Brent Yarina, Senior Editor, August 31, 2011

Every week during the college football season, Brent Yarina posts his latest Big Ten Power Rankings. With the season kicking off Thursday — Wisconsin hosts UNLV in the Big Ten's lone game on opening night — he figured it's time to unveil his Week 1 edition. As a reminder, these rankings are not meant to mimic the Big Ten standings. What fun would that be? They aren?t scientific, either. They?re simply Brent's thoughts on where each Big Ten team stands after its latest game and entering its next contest. Agree? Disagree? Tweet him: @BTNBrentYarina.

1. Wisconsin – We all know the Badgers lost a lot of talent from last season's Rose Bowl team, but they return plenty of playmakers and also add former North Carolina State star quarterback Russell Wilson, who will give the already prolific Wisconsin offense a dynamic it has never had.

2. Nebraska – While the defense will be one of the Big Ten's elite, it's the offense that will determine the Huskers' fate this season. If Taylor Martinez and company can adjust to life in the Big Ten, Nebraska will be in the thick of the title race all season.

3. Michigan State – No Big Ten team returns as much talent at the skill positions as the Spartans. Kirk Cousins has weapons all over the field, however it will be very interesting to see how the defense responds to losing star linebackers Greg Jones and Eric Gordon.

4. Iowa – For whatever reason, Iowa tends to have its best seasons when it flies under the radar. The Hawkeyes aren't expected to do a whole lot this season, and with the young talent they have on both sides of the ball, don't be surprised if they reel off another surprising season.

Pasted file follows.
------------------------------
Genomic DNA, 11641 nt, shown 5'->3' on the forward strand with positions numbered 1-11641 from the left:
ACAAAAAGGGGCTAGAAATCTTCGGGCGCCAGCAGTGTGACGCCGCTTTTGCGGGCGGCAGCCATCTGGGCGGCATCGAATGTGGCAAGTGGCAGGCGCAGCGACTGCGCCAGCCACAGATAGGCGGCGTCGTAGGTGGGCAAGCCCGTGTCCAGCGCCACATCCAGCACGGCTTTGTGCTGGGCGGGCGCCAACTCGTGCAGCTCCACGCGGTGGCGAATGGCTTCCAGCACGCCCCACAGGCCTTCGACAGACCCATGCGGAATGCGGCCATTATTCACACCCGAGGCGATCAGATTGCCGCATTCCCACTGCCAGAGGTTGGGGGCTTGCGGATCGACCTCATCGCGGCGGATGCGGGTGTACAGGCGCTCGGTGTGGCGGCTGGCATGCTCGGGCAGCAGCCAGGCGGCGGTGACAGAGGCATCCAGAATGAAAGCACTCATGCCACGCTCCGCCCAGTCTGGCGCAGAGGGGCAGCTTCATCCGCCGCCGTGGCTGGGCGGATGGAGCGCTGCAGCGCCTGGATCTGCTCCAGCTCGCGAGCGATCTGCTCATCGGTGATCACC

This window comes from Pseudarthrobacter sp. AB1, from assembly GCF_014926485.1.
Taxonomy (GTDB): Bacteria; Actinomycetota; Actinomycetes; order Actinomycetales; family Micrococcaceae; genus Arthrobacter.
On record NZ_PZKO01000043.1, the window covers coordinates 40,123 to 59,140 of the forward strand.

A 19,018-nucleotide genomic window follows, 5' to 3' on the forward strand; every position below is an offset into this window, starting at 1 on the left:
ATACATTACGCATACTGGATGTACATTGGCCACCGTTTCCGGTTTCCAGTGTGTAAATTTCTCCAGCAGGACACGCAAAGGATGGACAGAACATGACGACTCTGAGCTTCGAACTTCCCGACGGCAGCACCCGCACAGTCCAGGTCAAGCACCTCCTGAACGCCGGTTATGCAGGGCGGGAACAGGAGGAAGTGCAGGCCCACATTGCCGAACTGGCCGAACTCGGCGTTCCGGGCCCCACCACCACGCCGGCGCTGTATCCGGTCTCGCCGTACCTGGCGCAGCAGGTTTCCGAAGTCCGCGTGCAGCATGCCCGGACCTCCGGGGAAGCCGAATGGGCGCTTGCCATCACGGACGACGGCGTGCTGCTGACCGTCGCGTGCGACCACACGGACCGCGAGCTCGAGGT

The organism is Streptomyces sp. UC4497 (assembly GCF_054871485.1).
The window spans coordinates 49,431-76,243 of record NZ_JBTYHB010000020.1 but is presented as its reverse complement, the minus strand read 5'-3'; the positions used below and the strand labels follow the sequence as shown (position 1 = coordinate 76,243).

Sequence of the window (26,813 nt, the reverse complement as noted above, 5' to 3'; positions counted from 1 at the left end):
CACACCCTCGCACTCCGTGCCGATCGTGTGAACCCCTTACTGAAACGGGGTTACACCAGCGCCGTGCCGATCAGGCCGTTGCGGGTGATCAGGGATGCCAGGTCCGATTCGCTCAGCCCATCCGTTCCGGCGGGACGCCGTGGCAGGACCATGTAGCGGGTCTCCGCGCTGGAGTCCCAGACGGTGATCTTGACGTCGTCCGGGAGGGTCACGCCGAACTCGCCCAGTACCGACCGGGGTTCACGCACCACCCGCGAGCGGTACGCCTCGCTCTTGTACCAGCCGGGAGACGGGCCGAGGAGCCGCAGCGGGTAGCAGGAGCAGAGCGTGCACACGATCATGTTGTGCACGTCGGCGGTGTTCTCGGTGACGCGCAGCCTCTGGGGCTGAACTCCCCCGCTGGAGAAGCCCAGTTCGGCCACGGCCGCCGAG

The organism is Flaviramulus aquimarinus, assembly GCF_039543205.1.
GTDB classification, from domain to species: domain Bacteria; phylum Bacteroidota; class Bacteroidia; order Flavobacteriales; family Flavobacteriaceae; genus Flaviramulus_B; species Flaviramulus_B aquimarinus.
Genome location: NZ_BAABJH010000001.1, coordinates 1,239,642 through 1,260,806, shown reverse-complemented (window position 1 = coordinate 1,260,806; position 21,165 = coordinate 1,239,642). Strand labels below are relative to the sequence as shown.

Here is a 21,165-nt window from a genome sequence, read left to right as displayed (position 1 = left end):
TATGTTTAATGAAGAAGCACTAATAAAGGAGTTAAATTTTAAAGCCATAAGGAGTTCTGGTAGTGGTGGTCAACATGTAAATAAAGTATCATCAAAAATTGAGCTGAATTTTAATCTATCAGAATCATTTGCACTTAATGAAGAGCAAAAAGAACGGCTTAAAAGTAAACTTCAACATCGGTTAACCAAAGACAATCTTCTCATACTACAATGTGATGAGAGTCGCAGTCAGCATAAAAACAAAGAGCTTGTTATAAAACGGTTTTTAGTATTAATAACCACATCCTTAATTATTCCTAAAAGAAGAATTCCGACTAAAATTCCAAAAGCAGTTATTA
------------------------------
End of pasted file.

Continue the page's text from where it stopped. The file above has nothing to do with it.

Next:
5. Ohio State – There's distractions, suspensions and a new coach, all of which will affect the team in Columbus, but remember this team is Ohio State and it always seems to reload with relative ease.

6. Illinois – Nathan Scheelhaase was one of the Big Ten's best quarterbacks down the stretch last year, and he's only a  sophomore. The quarterback added size and weight over the offseason and coaches said he's completed near 80 percent of his passes during fall camp.

7. Penn State – Regardless of who the quarterback is in Happy Valley, the Nittany Lions need their defense to recover from last season's struggles, when it allowed an un-Penn-State-like 23.7 points per game and tallied only 17 sacks.

8. Northwestern – We saw how valuable Dan Persa was to the Wildcats when he went down with the season-ending Achilles' injury last year, so without seeing the star quarterback in game action since the injury, it's tough to judge Northwestern.

9. Michigan – Denard Robinson is back, as well as a nice collection of receivers, but Michigan still doesn't have a proven running back — it will be running a pro-style offense this year — and it returns the Big Ten's worst defense (35.2 points per game), Greg Mattison or not.

10. Purdue – As long as the Boilermakers can avoid a second consecutive injury-plagued season (QB Rob Henry already suffered a torn ACL in his right knee), they have the pieces, from Kawann Short to Ricardo Allen to Ralph Bolden, to be far more competitive.

11. Minnesota – MarQueis Gray figures to be one of the more interesting Big Ten players to watch this season. The quarterback-turned-receiver-turned-quarterback finally gets his shot under center with four-year starter Adam Weber out of eligibility. But Gray, like the rest of the Gophers, have plenty of questions to address.

12. Indiana – Ben Chappell is going to be missed a lot more than people think. With him, the Hoosiers featured an offense that could overcome their poor defense on days they played inferior or equal teams. Without him, the offense could struggle to keep pace, placing even more pressure on the unproven defense.